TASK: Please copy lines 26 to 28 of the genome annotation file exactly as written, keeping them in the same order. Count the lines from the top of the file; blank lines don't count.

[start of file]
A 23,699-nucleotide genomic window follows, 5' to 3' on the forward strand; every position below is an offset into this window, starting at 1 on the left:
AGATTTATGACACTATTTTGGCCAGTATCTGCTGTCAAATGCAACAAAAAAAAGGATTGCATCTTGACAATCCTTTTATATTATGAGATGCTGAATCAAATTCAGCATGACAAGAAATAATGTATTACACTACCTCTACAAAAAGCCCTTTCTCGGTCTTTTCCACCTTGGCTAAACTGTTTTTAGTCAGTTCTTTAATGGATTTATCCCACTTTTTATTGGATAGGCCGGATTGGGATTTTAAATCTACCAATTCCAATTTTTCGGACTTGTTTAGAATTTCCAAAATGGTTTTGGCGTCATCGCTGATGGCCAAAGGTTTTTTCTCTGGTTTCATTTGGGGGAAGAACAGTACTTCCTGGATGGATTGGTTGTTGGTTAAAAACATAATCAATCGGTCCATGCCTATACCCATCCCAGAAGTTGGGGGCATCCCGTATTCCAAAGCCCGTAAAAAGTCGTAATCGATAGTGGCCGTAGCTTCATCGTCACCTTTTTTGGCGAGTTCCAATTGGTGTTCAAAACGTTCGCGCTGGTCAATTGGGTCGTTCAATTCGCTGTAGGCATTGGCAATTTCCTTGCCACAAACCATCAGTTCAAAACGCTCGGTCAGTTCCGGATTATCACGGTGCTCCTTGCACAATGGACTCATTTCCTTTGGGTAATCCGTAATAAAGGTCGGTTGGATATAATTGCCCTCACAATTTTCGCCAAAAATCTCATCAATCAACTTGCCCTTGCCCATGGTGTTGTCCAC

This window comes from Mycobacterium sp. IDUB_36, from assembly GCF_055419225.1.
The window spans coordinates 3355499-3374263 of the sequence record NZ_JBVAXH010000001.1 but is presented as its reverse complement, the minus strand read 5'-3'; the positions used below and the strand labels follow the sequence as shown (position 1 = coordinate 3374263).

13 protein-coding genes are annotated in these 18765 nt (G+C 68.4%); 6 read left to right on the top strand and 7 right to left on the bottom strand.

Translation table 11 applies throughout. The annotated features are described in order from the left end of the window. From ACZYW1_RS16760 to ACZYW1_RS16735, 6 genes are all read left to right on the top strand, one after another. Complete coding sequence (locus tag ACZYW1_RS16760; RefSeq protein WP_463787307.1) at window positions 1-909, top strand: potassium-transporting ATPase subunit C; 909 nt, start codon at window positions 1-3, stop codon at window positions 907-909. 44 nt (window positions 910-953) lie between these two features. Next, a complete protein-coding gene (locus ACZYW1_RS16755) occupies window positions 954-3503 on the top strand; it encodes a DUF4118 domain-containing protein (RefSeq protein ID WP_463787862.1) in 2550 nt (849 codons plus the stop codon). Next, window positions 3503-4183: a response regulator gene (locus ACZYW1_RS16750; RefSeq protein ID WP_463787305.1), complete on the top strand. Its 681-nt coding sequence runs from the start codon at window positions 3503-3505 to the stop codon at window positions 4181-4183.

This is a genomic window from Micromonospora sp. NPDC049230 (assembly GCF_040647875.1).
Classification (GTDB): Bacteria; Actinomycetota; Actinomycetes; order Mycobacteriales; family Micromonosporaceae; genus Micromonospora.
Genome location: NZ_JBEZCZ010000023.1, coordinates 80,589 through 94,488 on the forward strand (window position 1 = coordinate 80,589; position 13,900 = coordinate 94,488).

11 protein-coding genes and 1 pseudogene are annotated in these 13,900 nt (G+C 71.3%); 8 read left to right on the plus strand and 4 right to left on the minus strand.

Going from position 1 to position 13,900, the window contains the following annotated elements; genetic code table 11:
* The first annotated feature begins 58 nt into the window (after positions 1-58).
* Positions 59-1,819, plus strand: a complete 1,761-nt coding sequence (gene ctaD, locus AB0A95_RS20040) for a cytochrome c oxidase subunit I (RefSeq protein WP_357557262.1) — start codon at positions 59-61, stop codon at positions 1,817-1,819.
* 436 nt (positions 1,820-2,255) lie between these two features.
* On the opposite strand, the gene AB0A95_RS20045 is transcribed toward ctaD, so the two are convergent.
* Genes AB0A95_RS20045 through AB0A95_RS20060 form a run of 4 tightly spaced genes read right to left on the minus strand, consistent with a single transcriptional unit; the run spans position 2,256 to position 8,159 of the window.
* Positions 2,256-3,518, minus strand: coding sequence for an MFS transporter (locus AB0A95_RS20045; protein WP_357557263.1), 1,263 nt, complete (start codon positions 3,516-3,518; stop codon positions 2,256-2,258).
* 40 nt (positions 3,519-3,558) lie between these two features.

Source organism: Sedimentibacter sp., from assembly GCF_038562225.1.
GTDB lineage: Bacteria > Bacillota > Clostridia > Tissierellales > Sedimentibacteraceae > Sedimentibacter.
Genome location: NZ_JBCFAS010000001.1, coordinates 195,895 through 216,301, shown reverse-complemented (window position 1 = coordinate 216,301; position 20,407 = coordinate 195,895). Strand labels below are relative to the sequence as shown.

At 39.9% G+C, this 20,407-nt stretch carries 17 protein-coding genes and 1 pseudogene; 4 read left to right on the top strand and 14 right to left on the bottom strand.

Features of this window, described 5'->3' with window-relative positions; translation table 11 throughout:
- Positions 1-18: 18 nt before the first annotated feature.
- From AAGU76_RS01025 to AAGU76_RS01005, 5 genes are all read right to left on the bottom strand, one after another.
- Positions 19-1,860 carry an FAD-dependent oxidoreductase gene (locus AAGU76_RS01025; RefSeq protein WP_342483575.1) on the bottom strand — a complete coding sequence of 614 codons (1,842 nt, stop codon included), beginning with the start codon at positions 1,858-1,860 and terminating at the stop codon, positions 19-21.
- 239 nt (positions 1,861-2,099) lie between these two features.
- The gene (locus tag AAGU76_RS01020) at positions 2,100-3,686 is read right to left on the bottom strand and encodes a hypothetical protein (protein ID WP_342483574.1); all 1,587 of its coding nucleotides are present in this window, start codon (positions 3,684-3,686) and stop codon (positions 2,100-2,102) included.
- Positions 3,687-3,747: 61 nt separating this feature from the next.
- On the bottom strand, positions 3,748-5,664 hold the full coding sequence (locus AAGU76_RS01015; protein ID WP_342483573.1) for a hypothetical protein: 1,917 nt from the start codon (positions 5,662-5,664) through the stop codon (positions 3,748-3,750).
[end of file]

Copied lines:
- Positions 19-1,860 carry an FAD-dependent oxidoreductase gene (locus AAGU76_RS01025; RefSeq protein WP_342483575.1) on the bottom strand — a complete coding sequence of 614 codons (1,842 nt, stop codon included), beginning with the start codon at positions 1,858-1,860 and terminating at the stop codon, positions 19-21.
- 239 nt (positions 1,861-2,099) lie between these two features.
- The gene (locus tag AAGU76_RS01020) at positions 2,100-3,686 is read right to left on the bottom strand and encodes a hypothetical protein (protein ID WP_342483574.1); all 1,587 of its coding nucleotides are present in this window, start codon (positions 3,684-3,686) and stop codon (positions 2,100-2,102) included.